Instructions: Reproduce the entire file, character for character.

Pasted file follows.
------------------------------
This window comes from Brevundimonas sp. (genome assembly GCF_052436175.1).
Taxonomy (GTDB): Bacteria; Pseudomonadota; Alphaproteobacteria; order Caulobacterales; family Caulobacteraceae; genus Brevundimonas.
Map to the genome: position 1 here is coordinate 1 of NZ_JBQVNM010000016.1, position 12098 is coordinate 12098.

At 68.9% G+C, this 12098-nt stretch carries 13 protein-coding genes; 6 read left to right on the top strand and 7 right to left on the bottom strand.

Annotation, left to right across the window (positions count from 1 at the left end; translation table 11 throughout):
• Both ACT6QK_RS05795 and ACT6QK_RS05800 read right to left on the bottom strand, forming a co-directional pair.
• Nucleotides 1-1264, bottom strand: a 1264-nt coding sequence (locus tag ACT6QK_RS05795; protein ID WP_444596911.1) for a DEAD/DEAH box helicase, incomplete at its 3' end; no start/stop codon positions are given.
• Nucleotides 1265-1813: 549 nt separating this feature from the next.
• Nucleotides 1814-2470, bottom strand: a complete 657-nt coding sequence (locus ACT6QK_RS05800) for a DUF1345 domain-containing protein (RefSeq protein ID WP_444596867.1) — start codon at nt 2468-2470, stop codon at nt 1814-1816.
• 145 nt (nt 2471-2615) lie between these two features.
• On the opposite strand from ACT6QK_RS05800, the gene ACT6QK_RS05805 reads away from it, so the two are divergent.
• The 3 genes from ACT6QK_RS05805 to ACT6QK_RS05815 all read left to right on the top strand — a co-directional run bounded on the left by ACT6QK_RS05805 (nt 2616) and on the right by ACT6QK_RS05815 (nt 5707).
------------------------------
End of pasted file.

This window comes from Brevundimonas sp. (genome assembly GCF_052436175.1).
Taxonomy (GTDB): Bacteria; Pseudomonadota; Alphaproteobacteria; order Caulobacterales; family Caulobacteraceae; genus Brevundimonas.
Map to the genome: position 1 here is coordinate 1 of NZ_JBQVNM010000016.1, position 12098 is coordinate 12098.

At 68.9% G+C, this 12098-nt stretch carries 13 protein-coding genes; 6 read left to right on the top strand and 7 right to left on the bottom strand.

Annotation, left to right across the window (positions count from 1 at the left end; translation table 11 throughout):
• Both ACT6QK_RS05795 and ACT6QK_RS05800 read right to left on the bottom strand, forming a co-directional pair.
• Nucleotides 1-1264, bottom strand: a 1264-nt coding sequence (locus tag ACT6QK_RS05795; protein ID WP_444596911.1) for a DEAD/DEAH box helicase, incomplete at its 3' end; no start/stop codon positions are given.
• Nucleotides 1265-1813: 549 nt separating this feature from the next.
• Nucleotides 1814-2470, bottom strand: a complete 657-nt coding sequence (locus ACT6QK_RS05800) for a DUF1345 domain-containing protein (RefSeq protein ID WP_444596867.1) — start codon at nt 2468-2470, stop codon at nt 1814-1816.
• 145 nt (nt 2471-2615) lie between these two features.
• On the opposite strand from ACT6QK_RS05800, the gene ACT6QK_RS05805 reads away from it, so the two are divergent.
• The 3 genes from ACT6QK_RS05805 to ACT6QK_RS05815 all read left to right on the top strand — a co-directional run bounded on the left by ACT6QK_RS05805 (nt 2616) and on the right by ACT6QK_RS05815 (nt 5707).